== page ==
Farmhouse Market Offers Fresh Food 24/7

When their local, organic creamery, Cedar Summit Farms, closed in early 2015, Kendra Rasmusson ’12 M.B.C. and her husband, Paul, took action. They saw a need for organic food not only in their community of New Prague, Minnesota, but particularly in their own lives – their daughter had recently been diagnosed with epilepsy and, although her medication was providing good seizure control, they wanted to explore other avenues of treatment, including diet. In 2015, they opened Farmhouse Market, an organic market that works directly with local farmers, food producers and natural foods distributors.

A Business Model for the Common Good

Farmhouse Market operates with a business model that is similar to a co-op: It's membership-based and members get a voice in what products are carried. Additionally, members receive a five percent discount on every purchase. But the most unique part of their business is that all 240 members have keys to the building.

Rasmusson said this decision surprised a lot of people. “People said, ‘WHAT? That's crazy!’ but we believe people, in general, are good,” she said. “Our goal was to make local/organic/specialty foods available in the community we loved AND at an affordable price. We knew that convenience was important too but we couldn't make the math work to keep products affordable yet staff the building around the clock. So we skipped the hiring process and made the members like employees.”

Similar to a 24-hour fitness center, each member gets their own key card, allowing them to shop on their own and even manage their own checkout. For non-members, Farmhouse Market is staffed for a limited number of hours each week and open to the general public during this time.

The Startup Process

Creating a business from scratch is never easy and often takes longer than expected. For the Rasmussons, it took about 10 months to get from the idea stage to opening the doors. They started by interviewing the owners of the newly-closed Cedar Summit Farm and then focused on research using an anonymously-distributed digital survey to gather input from the community.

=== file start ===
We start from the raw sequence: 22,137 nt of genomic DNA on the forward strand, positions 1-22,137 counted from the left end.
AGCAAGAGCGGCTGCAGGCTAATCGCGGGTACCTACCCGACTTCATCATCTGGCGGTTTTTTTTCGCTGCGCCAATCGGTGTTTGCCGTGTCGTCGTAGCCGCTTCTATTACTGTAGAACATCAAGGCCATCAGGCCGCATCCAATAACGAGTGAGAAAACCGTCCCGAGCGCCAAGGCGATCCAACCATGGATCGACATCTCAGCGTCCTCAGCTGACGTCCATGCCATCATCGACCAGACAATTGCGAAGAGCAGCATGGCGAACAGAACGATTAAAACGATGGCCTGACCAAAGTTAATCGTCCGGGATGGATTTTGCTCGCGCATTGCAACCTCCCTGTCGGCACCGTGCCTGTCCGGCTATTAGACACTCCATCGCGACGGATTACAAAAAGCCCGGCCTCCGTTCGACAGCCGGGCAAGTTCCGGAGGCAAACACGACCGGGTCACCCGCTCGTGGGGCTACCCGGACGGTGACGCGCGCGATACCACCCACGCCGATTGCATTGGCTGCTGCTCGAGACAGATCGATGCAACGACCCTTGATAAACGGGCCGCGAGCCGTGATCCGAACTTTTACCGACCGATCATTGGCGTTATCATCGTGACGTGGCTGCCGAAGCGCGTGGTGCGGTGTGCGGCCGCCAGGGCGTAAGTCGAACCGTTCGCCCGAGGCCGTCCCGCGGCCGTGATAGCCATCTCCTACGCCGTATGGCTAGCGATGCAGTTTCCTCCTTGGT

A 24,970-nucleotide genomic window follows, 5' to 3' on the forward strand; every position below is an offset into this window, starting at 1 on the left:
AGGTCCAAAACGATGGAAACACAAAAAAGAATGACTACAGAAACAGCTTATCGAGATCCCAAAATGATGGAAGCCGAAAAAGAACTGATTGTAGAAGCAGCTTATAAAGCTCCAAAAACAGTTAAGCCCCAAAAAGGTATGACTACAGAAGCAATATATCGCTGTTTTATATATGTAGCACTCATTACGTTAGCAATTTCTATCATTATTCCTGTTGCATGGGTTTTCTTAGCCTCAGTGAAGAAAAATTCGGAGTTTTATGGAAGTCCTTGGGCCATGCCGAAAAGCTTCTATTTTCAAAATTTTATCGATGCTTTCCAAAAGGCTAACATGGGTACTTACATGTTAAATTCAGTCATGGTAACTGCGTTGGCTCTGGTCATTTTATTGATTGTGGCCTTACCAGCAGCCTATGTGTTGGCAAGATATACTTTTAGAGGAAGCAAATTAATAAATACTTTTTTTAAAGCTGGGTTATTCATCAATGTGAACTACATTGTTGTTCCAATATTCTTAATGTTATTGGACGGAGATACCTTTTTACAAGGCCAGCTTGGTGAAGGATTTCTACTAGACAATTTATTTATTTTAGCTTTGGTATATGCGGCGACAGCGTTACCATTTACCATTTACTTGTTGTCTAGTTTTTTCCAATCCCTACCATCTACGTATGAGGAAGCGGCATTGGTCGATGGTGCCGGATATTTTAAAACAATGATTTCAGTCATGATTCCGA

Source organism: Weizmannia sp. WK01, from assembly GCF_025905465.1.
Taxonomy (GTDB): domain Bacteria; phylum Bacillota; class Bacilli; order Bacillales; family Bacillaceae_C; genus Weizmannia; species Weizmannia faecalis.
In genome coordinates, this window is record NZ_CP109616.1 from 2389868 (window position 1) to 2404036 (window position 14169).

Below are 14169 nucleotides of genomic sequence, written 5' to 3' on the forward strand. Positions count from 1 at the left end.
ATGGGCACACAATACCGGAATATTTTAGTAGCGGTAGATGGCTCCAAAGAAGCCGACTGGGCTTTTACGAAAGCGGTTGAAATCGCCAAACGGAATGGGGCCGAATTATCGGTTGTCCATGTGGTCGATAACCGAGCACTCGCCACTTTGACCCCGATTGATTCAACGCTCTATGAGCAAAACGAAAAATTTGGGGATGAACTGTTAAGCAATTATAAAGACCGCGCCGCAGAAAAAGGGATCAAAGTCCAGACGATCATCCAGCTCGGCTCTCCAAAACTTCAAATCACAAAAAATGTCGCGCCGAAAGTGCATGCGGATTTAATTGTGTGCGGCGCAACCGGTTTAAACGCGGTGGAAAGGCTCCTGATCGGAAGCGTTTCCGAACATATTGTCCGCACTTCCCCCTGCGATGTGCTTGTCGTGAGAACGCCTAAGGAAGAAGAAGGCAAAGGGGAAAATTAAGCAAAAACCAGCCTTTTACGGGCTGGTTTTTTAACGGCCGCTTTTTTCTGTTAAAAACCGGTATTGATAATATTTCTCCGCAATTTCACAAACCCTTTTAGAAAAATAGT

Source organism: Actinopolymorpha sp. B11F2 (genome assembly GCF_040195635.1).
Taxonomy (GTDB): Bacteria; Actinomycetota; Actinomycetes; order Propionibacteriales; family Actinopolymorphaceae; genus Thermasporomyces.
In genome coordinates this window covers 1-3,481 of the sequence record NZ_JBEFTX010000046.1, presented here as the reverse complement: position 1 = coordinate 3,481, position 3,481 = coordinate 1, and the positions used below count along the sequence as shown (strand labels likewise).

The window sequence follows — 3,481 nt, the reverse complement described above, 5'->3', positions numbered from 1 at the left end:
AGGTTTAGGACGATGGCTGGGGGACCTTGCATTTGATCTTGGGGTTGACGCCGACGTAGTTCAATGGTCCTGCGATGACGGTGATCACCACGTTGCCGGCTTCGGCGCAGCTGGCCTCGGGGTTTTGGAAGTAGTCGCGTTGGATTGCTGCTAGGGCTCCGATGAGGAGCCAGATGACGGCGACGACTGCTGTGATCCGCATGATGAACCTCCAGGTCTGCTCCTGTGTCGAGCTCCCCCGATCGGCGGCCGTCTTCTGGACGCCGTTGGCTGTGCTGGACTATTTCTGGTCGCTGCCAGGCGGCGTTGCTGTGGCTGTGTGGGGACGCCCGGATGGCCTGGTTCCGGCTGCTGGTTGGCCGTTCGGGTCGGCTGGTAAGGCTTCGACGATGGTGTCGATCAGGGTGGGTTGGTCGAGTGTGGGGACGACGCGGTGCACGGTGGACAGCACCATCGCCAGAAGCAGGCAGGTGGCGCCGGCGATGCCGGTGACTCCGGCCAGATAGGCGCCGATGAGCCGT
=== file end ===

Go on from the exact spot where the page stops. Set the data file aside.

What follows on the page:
Kendra Rasmusson ’12 M.B.C. and her husband, Paul Rasmusson, stand outside Farmhouse Market, their food co-op located in New Prague, Minnesota.

Rasmusson worked for many months with the county and city, who connected her with business consultants. By entering (and making it to the semi-finals) of the Minnesota Cup Entrepreneurial Contest held by the University of Minnesota Carlson School of Management, she said they were forced to “do the leg work" to build a business plan and present to investors.

By the end of August 2015, they started to market the store and opened pre-sales of memberships. The community responded with 150 members before Farmhouse Market even opened its doors. The grand opening celebration was held on Halloween and they were blown away from the response from both members and nonmembers.

Rasmusson’s advice for anyone who wants to take a big leap is to both conduct research and to ask for help. “Support is so important to success in a new venture,” she said. “There are resources out there when you open up and ask for them. Make sure your family is on board. You'll need their support more than you'll ever realize. Then, after all that, go for it. Believe in what you're doing and it will show.” She also stresses the important of listening to customers and making sure they know they are highly-valued.


Media outlets have started writing about Farmhouse Market and the store was recently named one of Minneapolis/St. Paul Business Journal's 2016 Eureka! Innovation Award winners. This month, Kendra and Paul are presenting at the Rural Grocery Summit in Wichita, Kansas, and they recently participated in the Internet of Food Editorial Series put on by Food+Tech Connect.

Although the journey so far has been exciting, like any new endeavor it has required adjustments to a “new normal” while everyone finds their rhythm. “Paul gets some alone time with the kids while I run the shop during open hours,” Rasmusson said. “It’s good for everyone but definitely different than our old normal. And now that we're getting the hang of things, I’m doing more marketing consulting work, which had been on the back burner the last few months.”

And, most important of all, their daughter is doing well. Through medicine and an improved diet, she's now seizure-free and her parents are optimistic that someday she can be weaned off medicine entirely. One step at a time.